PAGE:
I was pumped for the Tagaman yesterday. My alarm was set for 4 AM so that I could get out of bed and be ready in time for the 6 AM start. 2 K swim, 60 K bike, and then a 15 K run. I was ready.
I got to the Pacific Islands Club with plenty of time to set up my bike in the transition area. Brad really helped me out. He gave me a helmet and glasses. He and Janet gave me bike snacks, too.
With my bike ready to go, I went to the check-in table and turned in my bag for the running transition area. It had my shoes, a dry shirt, and some Powerade in it. They also wrote two big 58s on each of my shoulders.
Then it was time to go to the starting line.
I did some stretching and went for a short jog and then I put on my red Tagaman swim cap and my brand new swim goggles. Then I jumped in the water to test it out. Not too cold. Not a lot of rocks. Let's do this thing.
As it got close to 6 AM all the competitors started to congregate near the start line, about 60 of us. This being my first competitive swim ever, I told myself to treat this like a long run. Just fall into the pack and pace yourself.
When the whistle blew I crashed into the water along with everyone else. I wasn't pushing it, just kept up a steady rhythm.
That lasted all of two minutes. Please keep all two minute man jokes to yourself. Thank you.
50 meters into the race I was ready to stand up and walk back to the beach and call it quits. There was no way I was going to be able to swim 2000 meters. Impossible. Never gonna happen. I was going to kill myself.
I told myself to at least give it a try. I couldn't quit two minutes into the race...or could I? No, I couldn't. I stopped using a crawl and tried a breast stroke. I wasn't moving fast, but I was at least moving.
When I caught my breathe I saw that I was still with a few swimmers. Alright, let's do this. Just keep moving.
The Tagaman swim consists of two 1000 meter laps around two buoys in the Saipan lagoon. The course is in the shape of a triangle. I managed to finish the first lap in under 30 minutes.
I finished the second lap in 56 minutes. Holy crap. That was the toughest part of the race, or so I thought.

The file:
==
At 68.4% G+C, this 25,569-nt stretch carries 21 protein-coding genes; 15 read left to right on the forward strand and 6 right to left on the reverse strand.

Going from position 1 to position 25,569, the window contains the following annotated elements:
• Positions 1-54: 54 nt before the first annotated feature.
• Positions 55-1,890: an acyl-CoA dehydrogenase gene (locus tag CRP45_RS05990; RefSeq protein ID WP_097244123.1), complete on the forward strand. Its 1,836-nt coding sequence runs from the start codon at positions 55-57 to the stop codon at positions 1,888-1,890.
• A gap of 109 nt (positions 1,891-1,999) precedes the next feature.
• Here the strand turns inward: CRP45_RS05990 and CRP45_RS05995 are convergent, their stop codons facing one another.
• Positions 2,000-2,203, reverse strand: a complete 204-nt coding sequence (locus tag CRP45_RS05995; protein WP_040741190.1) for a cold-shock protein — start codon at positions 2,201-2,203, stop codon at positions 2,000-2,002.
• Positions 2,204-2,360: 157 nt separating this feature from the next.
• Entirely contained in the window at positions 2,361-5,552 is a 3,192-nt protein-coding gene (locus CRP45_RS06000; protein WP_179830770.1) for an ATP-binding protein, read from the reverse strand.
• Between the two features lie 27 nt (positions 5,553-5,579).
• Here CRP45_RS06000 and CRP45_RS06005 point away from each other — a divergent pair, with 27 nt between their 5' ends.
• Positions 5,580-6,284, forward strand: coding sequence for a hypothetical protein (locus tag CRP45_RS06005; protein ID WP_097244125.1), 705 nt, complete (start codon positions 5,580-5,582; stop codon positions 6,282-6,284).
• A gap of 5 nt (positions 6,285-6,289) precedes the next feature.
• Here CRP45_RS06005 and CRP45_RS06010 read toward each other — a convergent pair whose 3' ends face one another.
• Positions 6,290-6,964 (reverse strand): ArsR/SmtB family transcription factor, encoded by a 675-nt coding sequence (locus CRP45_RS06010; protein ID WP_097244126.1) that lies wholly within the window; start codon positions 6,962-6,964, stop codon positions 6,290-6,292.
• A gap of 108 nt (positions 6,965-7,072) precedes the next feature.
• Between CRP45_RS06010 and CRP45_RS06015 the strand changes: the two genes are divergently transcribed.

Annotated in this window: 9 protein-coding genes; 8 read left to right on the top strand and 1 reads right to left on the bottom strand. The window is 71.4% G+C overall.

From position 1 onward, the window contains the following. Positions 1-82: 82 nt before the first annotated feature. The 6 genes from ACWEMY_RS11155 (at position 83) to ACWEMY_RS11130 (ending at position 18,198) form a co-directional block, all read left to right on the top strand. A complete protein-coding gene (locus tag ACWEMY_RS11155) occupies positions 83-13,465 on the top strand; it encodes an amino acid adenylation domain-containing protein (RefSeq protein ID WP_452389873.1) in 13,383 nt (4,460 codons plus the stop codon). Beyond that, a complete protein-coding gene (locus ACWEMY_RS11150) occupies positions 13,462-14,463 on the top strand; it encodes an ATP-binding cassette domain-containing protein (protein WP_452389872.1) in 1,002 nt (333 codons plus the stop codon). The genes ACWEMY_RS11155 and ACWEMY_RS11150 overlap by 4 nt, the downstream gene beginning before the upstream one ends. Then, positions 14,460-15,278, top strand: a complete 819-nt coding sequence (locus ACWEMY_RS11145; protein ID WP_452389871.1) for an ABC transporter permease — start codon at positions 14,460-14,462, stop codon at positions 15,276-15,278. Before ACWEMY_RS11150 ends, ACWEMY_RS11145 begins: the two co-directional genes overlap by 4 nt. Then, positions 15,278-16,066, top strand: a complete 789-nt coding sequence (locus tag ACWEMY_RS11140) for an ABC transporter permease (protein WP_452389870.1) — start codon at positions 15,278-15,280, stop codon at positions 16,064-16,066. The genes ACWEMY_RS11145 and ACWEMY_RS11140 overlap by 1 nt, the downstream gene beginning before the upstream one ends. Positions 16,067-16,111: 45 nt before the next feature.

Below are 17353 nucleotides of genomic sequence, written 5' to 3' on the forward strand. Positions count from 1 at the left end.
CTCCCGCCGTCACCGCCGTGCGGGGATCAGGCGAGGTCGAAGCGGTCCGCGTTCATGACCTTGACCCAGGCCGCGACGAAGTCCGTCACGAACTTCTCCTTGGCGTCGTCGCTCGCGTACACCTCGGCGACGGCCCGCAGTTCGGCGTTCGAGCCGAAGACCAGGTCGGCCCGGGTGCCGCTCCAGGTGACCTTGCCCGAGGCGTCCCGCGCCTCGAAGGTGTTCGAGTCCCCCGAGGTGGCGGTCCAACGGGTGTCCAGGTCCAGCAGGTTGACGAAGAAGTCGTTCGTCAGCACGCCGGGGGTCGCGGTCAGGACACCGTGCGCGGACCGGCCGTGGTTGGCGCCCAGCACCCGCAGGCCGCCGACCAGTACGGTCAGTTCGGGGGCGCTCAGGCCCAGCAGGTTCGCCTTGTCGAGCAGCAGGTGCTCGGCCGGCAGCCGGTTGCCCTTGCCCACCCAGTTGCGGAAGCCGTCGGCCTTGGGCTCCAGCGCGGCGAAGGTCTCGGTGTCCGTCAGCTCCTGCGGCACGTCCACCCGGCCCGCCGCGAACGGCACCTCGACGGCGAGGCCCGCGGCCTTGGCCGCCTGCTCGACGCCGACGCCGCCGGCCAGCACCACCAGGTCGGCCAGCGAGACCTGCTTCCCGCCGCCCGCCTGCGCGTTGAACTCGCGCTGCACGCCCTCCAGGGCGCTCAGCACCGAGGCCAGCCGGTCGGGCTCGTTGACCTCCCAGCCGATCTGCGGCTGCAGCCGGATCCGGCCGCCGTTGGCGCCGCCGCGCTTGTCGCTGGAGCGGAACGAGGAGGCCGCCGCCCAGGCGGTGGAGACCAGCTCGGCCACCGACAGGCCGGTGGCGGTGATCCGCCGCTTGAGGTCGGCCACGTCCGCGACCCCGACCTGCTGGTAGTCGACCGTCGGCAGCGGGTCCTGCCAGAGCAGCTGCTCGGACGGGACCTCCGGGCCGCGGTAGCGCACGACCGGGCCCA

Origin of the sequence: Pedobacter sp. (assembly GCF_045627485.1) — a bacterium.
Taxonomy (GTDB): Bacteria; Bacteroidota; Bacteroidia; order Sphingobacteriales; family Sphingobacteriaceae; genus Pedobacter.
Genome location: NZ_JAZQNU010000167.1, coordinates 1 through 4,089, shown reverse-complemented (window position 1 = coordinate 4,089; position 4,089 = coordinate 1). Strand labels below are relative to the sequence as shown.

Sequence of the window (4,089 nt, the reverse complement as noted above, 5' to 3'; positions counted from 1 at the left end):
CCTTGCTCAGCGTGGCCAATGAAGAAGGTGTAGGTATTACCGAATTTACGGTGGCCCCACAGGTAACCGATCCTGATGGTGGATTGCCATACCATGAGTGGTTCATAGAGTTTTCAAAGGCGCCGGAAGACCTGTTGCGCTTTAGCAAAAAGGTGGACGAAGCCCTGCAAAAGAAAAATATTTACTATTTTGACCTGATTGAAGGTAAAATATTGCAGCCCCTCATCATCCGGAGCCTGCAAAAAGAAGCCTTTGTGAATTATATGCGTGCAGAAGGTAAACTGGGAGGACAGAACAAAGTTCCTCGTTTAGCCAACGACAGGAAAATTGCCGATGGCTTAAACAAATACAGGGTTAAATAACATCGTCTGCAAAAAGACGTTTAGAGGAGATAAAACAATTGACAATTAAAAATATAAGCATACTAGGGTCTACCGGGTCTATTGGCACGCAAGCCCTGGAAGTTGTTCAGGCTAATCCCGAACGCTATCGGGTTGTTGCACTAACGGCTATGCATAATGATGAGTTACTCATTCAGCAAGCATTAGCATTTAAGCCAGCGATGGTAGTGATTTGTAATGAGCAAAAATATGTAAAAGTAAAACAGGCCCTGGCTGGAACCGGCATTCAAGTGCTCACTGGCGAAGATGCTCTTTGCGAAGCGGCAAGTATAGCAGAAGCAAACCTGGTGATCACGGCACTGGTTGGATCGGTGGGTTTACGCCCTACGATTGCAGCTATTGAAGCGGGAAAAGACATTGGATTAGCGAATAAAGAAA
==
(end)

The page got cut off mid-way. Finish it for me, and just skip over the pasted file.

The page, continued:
I jogged over to the transition area and got ready for the bike.
As I pedaled out to start the 60 K bike I was practically delirious from the swim. I thought the bike was going to be easy. I never really considered biking difficult, probably because my biking has been limited to going down the street for some ice cream.
Oh My God.
The first hill right outside of PIC almost did me in. It's not that big, but after the swim it felt like I was riding up Mount Tapachou.
So I made it up and made my way into Koblerville and then past Coral Ocean Point and up towards the airport. By then I was settling into the bike that Dr. Dan Lamar let me borrow, but as I took on that second hill I swore at myself for not taking the bike out for a few practice runs earlier in the week. @#%&*!!!
Then it is mostly downhill back towards PIC and then a long flat ride from PIC, up to Garapan and then on to Marpi. I wasn't pedaling at an Olympic pace, but like the swim, at least I was moving.
To make a long story short, I'll spare you the Brad Ruszala-esque play-by-play of my bike ride, two hours into the bike (plus 56 minutes for the swim), as I was climbing the final hill between the Grotto and Bonzai cliff, I had a race ending equipment malfunction.
The sole of my left bicycle cleat came completely detached from my shoe. I tried to peddle without the cleat, but it wasn't working, especially going up hill. Then I tried to tie the sole back onto my shoe using a plastic bag. That didn't work either.
So that's when I started pushing. There were some race officials at the top of the hill and I thought they might have some duck tape. If I could just reach them...
Now before the shoe broke I was about 1/2 mile ahead of the last competitor. As I was pushing my bike up the hill she passed me. There was a race official following her in a truck.
He asked me if I was alright and I told him what had happened. He didn't have any duck tape. He asked me if I wanted to continue. I pondered it for about 10 seconds and then threw in the towel.
DNF. Did Not Finish.
Oh well, there's always next year.
Back at the finish line I told my story about 25 times, holding up the shoe every time. Team Manatee gave me two beers as a consolation prize, so the day wasn't a total loss.
I got my picture taken with the last biker, Yumi. Her English was about as good as my Japanese, so our conversation was limited to, "Me Saipan first time." To which I responded, "Wow, you're hot."
Yumi was competing with two other Japanese girls. I didn't get the whole story, but they're magazine or TV personalities or something. And if you were wondering, Yes, the girl in the small orange dress wore the dress when she did the run.
So I didn't technically lose to Brad Ruszala since I didn't finish the race, but I plan on honoring the bet with a case of beer. I hope he'll share it with me.